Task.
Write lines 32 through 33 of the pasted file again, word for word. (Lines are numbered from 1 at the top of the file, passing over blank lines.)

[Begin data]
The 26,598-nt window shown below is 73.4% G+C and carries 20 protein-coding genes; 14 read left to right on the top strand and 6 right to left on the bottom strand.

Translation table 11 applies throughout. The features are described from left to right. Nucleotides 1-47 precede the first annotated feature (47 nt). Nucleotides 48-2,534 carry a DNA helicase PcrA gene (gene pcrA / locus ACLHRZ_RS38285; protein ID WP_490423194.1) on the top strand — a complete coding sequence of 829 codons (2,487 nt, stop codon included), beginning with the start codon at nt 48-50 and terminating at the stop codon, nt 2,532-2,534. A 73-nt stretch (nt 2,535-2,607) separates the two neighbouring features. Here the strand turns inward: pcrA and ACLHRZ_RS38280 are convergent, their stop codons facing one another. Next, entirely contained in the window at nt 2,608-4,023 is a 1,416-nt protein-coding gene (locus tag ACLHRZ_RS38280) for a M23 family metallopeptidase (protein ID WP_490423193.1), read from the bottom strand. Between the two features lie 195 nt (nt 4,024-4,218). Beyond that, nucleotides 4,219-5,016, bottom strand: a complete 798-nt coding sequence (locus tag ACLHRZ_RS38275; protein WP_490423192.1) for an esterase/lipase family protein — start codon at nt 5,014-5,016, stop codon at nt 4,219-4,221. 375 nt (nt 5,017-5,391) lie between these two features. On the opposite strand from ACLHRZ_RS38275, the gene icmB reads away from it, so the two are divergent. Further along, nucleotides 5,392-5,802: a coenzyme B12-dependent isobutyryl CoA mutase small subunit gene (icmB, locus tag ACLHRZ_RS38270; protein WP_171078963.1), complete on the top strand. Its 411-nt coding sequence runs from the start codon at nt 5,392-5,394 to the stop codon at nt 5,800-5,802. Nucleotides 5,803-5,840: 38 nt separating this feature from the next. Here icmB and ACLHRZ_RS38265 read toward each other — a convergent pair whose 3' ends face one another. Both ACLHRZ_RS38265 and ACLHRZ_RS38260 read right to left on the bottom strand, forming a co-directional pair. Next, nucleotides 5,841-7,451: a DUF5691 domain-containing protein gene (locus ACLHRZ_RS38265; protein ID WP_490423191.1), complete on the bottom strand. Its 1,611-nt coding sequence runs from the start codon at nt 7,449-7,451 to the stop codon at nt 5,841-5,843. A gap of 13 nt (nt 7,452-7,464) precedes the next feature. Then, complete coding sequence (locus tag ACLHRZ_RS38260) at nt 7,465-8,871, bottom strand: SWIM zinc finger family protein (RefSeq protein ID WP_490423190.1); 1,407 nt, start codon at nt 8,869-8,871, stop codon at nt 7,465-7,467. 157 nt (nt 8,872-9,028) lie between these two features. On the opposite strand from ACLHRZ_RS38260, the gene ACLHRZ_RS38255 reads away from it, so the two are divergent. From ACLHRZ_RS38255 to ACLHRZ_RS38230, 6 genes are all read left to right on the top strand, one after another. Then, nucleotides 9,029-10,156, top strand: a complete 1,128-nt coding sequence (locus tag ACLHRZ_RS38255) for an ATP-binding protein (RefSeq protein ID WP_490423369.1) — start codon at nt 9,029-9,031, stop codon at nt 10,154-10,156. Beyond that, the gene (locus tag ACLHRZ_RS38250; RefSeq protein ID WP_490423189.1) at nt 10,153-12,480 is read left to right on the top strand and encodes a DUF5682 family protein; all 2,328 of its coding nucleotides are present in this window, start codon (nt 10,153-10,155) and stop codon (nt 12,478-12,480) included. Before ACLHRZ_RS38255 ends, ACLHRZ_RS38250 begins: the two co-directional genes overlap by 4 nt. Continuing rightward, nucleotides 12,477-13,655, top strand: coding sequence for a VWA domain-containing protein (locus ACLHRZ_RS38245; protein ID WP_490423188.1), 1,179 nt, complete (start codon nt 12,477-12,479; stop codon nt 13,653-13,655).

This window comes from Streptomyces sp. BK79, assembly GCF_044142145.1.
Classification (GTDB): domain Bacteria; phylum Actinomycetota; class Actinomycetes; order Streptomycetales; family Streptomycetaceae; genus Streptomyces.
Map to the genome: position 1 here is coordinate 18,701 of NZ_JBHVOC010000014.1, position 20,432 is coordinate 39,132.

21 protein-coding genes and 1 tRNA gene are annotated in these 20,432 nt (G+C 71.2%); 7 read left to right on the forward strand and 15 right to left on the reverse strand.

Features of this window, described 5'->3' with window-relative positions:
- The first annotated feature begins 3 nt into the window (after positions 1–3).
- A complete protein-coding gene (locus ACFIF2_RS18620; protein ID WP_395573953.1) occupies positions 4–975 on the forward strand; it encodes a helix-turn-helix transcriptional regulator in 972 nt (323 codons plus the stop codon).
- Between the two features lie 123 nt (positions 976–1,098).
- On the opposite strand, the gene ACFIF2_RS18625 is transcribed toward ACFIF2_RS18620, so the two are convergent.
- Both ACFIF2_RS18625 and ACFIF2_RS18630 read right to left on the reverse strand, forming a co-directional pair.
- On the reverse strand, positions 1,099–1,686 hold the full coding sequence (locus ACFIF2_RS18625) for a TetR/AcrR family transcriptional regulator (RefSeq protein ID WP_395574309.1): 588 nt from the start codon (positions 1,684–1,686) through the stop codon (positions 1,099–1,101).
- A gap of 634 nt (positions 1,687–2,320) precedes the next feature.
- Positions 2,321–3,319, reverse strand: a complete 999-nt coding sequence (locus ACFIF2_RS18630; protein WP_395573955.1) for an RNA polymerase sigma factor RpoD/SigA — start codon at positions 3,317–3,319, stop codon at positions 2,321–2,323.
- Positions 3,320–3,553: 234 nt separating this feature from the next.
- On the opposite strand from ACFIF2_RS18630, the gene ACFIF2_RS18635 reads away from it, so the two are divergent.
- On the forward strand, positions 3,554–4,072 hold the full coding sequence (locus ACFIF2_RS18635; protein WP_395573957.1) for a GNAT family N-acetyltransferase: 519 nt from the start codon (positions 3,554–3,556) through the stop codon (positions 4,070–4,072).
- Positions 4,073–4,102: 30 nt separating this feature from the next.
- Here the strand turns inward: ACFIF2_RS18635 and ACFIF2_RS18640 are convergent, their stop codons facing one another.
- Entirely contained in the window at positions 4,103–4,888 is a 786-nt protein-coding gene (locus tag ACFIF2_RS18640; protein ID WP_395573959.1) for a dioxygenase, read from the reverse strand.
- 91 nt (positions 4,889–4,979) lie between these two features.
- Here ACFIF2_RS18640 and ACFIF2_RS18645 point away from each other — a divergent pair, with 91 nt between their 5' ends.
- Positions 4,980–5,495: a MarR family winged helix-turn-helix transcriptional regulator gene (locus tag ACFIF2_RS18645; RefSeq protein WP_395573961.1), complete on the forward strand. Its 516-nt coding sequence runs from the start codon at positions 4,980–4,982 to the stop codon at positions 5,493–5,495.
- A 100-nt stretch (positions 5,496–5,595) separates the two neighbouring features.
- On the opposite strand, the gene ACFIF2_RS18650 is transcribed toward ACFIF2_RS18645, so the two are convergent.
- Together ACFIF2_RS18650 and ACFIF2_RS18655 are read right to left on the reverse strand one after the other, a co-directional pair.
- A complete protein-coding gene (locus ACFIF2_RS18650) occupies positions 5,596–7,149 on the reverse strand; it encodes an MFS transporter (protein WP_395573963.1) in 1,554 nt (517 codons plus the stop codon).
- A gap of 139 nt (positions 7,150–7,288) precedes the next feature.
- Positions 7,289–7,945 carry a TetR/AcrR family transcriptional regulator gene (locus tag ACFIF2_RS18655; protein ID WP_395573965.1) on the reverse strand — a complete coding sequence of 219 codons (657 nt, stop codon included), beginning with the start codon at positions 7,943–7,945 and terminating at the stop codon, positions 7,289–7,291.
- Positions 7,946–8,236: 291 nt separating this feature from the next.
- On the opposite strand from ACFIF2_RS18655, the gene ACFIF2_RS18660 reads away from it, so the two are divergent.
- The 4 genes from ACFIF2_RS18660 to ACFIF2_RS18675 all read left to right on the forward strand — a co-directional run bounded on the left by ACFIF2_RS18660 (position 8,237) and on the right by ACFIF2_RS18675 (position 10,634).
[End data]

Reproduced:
- On the opposite strand from ACFIF2_RS18655, the gene ACFIF2_RS18660 reads away from it, so the two are divergent.
- The 4 genes from ACFIF2_RS18660 to ACFIF2_RS18675 all read left to right on the forward strand — a co-directional run bounded on the left by ACFIF2_RS18660 (position 8,237) and on the right by ACFIF2_RS18675 (position 10,634).